As of August 1, Ernie Jouriles will become the first holder of the Dale McKissick Endowed Professor of Psychology. Ernie is a highly distinguished member of the SMU faculty. He is internationally known as a leading researcher into children’s exposure to intimate partner violence and, more recently, violence in adolescent romantic relationships. In addition to being a prolific contributor to the research literature, he is currently an Associate Editor of Developmental Psychology.
A study to appear in Psychology of Violence has been picked up multiple news outlets.
The study, by psychology faculty members Alan Brown and George Holden and graduate student Rose Ashraf, assessed the impact of terminology on perceptions about physically disciplining children.
Both parents and non-parents rated “spank” as more common, acceptable, and effective than four other terms referring to the same behavior.
The study indicates that our lexicon can legitimize violent behavior.
To read about the study go to:
A study by psychology faculty members Drs. Meuret, Rosenfield, Ritz and their colleagues, published in Psychoneuroendocrinology, was recently featured in the WSJ. The study found that patients with anxiety disorders who had therapy appointments earlier in the day benefited from the therapy more than the patients who had appointments later in the day.
To see the article, click this link:
Dr. Alytia Levendosky from Michigan State University will be giving a research presentation on “Intimate Partner Violence as a Prenatal Stressor: Unique and Common Effects on Women, Children, and the Mother-Child Relationship” on Monday, Nov. 14 at 10 a.m. in the Sartain Conference room, 11th floor of Expressway Tower. All are welcome to attend.
Dr. Alicia Meuret and three other prominent anxiety research psychologists will be discussing the role of fear and anxiety in mental disorders on Thursday, Nov. 17 at 1:00 pm.
This webinar is free, but space is limited. Register at: https://zoom.us/j/994273102.
Katie Price, a psychology major, won the Psychology Academic Excellence Award for Fall, 2015 from the DIS Study Abroad in Scandinavia program. This award recognizes academic achievement, as well as the positive contributions and enthusiasm the students bring to their courses. Great going, Katie!
It’s a small Everest, after all
July 13, 2016
In front of Ama Dablam mountain
DALLAS (SMU) – Psychology Professor Susan Hornstein has taught more than 7,000 students over the course of her 14 years at SMU, so she’s used to running into former pupils around town.
What she isn’t used to is running into them at base camp on Mount Everest, but that’s exactly what happened May 21 when Hornstein was spotted by former student Aliza Greenberg during a Himalayan trek with two friends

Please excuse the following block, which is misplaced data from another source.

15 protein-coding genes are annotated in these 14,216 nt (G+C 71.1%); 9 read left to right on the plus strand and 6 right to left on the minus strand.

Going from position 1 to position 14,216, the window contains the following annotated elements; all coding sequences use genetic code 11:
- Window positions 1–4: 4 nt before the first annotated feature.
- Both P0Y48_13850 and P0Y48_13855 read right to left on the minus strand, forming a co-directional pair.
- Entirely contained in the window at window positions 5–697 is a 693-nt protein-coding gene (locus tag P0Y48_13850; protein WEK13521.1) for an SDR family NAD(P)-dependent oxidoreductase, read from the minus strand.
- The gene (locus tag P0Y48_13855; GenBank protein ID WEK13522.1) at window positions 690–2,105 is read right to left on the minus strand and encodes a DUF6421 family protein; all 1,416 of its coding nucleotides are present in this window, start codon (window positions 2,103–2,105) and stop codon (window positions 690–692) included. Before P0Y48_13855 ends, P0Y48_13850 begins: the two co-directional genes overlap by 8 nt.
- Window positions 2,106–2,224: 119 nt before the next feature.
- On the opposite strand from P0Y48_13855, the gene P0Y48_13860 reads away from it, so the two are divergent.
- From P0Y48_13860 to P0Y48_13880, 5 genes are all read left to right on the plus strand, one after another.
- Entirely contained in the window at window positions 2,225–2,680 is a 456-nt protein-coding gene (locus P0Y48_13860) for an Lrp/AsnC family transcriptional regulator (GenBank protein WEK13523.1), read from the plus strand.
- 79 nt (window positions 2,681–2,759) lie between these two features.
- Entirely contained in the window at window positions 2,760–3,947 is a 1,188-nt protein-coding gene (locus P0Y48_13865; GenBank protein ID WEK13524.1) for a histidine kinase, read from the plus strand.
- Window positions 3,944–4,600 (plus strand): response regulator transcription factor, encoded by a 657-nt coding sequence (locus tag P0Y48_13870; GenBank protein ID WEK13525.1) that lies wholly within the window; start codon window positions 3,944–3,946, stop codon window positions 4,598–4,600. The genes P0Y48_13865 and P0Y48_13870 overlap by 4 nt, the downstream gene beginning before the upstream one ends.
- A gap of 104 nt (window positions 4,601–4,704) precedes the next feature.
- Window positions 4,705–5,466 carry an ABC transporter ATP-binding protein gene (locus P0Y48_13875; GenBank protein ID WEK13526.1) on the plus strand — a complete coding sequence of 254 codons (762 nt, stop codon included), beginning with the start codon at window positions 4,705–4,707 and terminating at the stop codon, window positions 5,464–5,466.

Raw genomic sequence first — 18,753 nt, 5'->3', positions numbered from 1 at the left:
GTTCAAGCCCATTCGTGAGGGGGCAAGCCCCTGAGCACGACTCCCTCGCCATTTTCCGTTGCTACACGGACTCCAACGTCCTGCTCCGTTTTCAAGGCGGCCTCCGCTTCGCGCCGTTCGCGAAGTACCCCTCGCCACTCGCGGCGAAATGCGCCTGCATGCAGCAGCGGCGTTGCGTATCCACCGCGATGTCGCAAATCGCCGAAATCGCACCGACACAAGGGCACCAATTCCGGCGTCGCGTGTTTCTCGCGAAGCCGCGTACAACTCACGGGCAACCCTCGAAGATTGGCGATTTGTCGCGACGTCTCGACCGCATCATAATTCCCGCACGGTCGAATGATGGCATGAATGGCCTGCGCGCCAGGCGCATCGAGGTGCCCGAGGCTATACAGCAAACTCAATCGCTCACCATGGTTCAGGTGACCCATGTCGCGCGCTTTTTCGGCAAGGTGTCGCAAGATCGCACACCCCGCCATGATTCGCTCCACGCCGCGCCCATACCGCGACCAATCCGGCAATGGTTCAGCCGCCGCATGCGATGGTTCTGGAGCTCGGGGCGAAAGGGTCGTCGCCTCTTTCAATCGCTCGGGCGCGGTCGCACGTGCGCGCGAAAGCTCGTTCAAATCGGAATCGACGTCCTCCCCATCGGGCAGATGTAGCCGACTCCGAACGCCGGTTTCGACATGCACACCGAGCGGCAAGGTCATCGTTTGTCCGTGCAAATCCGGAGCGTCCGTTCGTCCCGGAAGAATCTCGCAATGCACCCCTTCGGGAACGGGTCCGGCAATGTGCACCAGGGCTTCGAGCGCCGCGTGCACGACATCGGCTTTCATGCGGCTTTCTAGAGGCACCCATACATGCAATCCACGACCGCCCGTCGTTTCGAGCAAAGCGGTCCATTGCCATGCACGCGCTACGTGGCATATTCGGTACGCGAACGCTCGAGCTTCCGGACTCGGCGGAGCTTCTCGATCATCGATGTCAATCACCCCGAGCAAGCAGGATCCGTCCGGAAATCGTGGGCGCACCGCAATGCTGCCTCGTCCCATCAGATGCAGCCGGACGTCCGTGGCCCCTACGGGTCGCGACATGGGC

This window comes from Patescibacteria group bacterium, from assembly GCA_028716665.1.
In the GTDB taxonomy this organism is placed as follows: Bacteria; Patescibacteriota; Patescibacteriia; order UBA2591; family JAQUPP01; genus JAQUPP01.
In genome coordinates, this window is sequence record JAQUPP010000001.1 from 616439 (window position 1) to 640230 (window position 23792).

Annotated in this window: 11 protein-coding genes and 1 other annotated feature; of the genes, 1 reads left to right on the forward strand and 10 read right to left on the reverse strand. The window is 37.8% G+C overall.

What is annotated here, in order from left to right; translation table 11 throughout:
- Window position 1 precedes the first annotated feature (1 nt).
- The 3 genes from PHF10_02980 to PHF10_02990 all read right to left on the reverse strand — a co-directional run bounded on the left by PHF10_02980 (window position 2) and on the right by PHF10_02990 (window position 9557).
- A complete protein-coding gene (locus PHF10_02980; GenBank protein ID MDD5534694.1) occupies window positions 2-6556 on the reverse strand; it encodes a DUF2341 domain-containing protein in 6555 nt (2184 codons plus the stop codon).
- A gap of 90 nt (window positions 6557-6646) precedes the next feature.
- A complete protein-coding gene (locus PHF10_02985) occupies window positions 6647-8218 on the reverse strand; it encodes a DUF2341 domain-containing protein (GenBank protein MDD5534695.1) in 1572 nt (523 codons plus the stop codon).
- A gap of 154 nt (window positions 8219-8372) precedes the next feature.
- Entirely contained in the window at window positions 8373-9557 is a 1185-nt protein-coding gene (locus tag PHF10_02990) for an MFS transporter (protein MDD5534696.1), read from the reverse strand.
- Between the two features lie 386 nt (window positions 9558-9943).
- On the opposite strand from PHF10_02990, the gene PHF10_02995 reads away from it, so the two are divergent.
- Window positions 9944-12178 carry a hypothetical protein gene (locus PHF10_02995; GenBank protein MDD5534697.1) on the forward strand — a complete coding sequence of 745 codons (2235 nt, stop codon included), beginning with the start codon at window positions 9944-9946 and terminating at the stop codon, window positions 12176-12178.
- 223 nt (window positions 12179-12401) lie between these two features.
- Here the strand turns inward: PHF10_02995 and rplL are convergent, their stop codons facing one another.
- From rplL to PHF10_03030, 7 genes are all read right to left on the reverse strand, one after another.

“It was cold. I had my hat and my glasses on – I don’t know how she recognized me,” Hornstein says. “My two friends were talking with her father and when I walked up, Aliza turned to me and said ‘Hornstein?’ I was so amazed she recognized me.”
Standing in the middle of a small village of colored tents in the shadow of the world’s most famous mountain, the student and her former professor caught up.
“I asked how she was doing, what she’d done since graduation – she’d just earned a masters in holocaust studies and she said she was going to the Northeast for her Ph.D.,” Hornstein says. “I met her father, who she was traveling with, and then we took a picture together.”
It was the first time they’d crossed paths since Greenberg took Hornstein’s Introduction to Psychology class in 2011. Hornstein has developed a bit of a reputation for the class, as she frequently uses pictures from her travels to drive home particular points about each week’s lecture.
“Oh, this picture will absolutely make the presentation this fall,” Hornstein says. “It was a surreal experience and it goes to show how small the world really is.”
Juliet, under the direction of Dr. Ritz, was awarded a National Institute of Aging grant for a pilot project titled: Stress Activation of Neurocircuits, Hippocampal Metabolites, and Cognitive Function: A Combined fMRI, MRS, and HPA-Axis Function Study. Congratulations Juliet!
The Psychology Department is pleased to announce that Dr. Naomi Tabak will become the Director of the Psychology Clinic on August 1. Dr. Tabak received her Ph.D. in clinical psychology from Miami University. Most recently, she worked as Acting Associate Director of the Cognitive Behavior Therapy for the psychosis clinic at the West LA VA in Los Angeles. Welcome, Naomi!
Dr. Ben Tabak and Dr. Priscilla Lui will be joining the department as assistant professors beginning in July. Dr. Tabak, after receiving his doctoral degree from the University of Miami, has been a postdoctoral fellow at UCLA. There he studied such topics as the neuro-endocrinological bases of psychopathology, as well as gene-environment interactions. Dr. Lui, a graduate of Purdue University, recently completed her internship at Northwestern University’s McGaw Medical Center. Her research interests include psychopathology, mental health problems of Asian Americans, and, more generally, diversity and well-being. The department is delighted to welcome them!